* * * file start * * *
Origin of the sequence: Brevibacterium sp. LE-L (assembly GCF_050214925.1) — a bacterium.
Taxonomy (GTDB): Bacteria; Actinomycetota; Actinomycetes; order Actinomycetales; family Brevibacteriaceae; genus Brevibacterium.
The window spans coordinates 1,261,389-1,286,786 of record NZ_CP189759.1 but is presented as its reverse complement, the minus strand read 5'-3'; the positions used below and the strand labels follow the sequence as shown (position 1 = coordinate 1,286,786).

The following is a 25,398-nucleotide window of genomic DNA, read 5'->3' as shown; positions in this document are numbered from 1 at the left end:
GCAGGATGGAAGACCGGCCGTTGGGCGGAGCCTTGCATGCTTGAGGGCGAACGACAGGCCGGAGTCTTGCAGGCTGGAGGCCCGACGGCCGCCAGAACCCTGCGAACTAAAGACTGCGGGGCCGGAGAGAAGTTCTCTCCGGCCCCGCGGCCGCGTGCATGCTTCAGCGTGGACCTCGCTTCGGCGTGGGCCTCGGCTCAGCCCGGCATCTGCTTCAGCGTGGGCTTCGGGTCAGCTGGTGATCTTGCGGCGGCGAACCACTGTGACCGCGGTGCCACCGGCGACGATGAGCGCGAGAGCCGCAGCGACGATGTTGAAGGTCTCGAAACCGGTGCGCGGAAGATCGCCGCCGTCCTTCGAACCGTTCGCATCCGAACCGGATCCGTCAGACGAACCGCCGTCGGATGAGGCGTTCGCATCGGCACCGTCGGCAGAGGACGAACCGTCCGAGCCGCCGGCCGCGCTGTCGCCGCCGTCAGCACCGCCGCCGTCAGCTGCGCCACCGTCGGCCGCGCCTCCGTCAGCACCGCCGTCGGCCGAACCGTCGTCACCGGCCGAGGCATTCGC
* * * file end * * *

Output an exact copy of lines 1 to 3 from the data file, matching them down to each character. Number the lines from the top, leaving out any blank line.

Origin of the sequence: Brevibacterium sp. LE-L (assembly GCF_050214925.1) — a bacterium.
Taxonomy (GTDB): Bacteria; Actinomycetota; Actinomycetes; order Actinomycetales; family Brevibacteriaceae; genus Brevibacterium.
The window spans coordinates 1,261,389-1,286,786 of record NZ_CP189759.1 but is presented as its reverse complement, the minus strand read 5'-3'; the positions used below and the strand labels follow the sequence as shown (position 1 = coordinate 1,286,786).